What an investment piece (! – get it? couture?, investment piece, yes I know I’m sad).  I shall tell DH that books are a wonderful way to invest money with a huge % return and we must buy more!
No, I don’t think he’ll run with it either!

Dior by Farid Chenoune (Author),


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These are the undergarments.
I really, really could wear this outfit.  Well, not literally of course as I’m a good few dress sizes too large, but its my colour and shape.  I love the shoes too.

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Seeing the inside of garments is almost, if not more, exciting than seeing the outside.

Jacket bodice 1886-88.
Ribbed silk and silk satin lined with cotton and whalebone.
Poor whales.

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Its also interesting to see how the undergarments played such an important role in the shaping of the outer garment.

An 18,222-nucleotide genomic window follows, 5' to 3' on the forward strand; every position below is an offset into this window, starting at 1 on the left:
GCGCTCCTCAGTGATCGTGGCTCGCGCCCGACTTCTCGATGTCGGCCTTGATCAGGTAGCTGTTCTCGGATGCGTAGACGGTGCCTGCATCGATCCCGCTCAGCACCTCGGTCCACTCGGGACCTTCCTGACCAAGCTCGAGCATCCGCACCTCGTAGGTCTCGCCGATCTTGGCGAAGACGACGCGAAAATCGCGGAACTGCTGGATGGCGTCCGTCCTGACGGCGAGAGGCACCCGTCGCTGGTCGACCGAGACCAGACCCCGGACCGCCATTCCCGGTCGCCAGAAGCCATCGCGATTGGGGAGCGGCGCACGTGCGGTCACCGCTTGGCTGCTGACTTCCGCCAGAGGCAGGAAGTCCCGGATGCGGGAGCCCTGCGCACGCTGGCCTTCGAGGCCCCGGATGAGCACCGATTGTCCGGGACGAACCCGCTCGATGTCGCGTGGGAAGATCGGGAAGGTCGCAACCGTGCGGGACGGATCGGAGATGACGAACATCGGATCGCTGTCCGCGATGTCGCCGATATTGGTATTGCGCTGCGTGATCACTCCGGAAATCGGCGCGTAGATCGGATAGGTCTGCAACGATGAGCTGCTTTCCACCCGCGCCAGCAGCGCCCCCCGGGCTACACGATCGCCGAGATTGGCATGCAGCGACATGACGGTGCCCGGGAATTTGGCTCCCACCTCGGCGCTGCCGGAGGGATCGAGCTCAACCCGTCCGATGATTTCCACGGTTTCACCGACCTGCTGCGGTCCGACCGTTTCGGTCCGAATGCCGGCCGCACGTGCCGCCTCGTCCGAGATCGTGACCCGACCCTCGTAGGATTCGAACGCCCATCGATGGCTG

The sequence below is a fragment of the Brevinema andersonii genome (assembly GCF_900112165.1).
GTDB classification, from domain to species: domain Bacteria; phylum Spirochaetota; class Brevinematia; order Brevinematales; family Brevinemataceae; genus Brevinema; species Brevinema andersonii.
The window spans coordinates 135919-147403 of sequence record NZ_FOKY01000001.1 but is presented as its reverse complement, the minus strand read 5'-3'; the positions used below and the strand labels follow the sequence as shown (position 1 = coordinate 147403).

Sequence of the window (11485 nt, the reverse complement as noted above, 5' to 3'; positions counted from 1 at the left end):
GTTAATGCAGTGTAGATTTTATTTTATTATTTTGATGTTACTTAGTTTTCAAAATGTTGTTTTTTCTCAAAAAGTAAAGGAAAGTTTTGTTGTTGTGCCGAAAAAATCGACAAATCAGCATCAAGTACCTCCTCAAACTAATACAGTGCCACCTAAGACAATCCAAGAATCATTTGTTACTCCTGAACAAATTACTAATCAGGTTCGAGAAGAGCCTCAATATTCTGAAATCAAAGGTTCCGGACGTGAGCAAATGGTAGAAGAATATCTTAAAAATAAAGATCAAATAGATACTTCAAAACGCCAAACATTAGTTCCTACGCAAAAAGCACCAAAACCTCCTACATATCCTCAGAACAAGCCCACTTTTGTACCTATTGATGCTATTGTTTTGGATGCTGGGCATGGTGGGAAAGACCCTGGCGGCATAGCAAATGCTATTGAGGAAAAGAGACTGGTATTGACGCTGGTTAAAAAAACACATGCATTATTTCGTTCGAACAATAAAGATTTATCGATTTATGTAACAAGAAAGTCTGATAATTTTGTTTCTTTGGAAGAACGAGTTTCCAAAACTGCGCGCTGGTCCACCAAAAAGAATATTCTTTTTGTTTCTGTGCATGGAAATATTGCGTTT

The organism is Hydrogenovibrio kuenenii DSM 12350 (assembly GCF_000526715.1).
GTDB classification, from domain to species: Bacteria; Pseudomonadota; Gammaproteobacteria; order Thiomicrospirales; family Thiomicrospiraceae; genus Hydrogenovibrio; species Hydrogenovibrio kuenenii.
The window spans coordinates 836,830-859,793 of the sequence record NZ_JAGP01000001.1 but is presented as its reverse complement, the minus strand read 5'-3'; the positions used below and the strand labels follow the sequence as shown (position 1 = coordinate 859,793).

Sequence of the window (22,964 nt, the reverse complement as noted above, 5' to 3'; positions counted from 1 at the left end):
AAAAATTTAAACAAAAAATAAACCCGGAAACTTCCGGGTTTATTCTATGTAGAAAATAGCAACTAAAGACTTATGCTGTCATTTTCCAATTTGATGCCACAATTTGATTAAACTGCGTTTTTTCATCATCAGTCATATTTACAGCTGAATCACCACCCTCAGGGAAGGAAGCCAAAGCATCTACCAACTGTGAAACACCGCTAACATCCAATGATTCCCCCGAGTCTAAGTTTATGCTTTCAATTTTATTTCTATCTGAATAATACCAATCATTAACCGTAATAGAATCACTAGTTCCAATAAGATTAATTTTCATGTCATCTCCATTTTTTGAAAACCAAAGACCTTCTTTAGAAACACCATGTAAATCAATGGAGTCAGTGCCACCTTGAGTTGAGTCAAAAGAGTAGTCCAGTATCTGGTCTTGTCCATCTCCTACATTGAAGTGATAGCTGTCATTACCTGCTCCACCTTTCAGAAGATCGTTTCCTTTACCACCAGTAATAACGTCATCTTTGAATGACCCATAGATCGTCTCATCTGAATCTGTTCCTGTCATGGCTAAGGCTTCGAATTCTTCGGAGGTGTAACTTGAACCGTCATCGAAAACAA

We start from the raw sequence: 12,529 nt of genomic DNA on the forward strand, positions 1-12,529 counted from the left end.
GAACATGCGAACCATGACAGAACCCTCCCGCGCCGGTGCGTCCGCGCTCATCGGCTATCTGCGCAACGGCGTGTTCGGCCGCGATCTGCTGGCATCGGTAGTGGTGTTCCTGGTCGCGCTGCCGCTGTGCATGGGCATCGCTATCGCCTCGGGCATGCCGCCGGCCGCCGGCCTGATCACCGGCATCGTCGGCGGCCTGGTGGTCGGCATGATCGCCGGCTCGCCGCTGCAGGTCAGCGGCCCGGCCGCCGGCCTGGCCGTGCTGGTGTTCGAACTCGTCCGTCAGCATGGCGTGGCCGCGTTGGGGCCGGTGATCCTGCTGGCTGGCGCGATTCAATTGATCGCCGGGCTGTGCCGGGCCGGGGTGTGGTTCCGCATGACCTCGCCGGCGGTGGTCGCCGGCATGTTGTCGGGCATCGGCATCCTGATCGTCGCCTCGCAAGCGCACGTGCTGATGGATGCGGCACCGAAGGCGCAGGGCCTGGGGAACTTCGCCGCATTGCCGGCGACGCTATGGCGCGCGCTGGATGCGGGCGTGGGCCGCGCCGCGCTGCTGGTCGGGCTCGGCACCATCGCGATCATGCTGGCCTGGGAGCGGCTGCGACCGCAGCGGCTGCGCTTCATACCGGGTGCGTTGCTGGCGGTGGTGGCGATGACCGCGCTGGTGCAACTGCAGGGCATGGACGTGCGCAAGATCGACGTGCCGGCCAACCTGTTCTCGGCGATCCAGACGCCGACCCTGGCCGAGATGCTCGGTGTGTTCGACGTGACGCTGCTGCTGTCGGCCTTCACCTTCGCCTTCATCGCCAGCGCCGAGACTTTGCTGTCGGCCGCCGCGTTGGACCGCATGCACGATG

Note the sleeve support from 1825-30, cotton filled with feathers.
The chemise is 1835, linen trimmed with cotton.

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The clothes were displayed beautifully.
My only complaint is that there were far too FEW on display.  I wish I could get to see the archives sometime.
This is a Day Dress 1795-1900. Block printed cotton.
This is the time when embroidery on cloth was superseded by block printed cotton from Indian.

I’m not sure whether to be sad that embroidery rather died, or to be glad to see the beautiful block printing from India. 
Very much mixed feelings.

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This is another garment I’ve long admired.  I stood for a while sketching this item, as its only by sketching that you truly see. I no longer care what people think of me, nor what they think of my sketch book when the look over my shoulder (not hard at my height).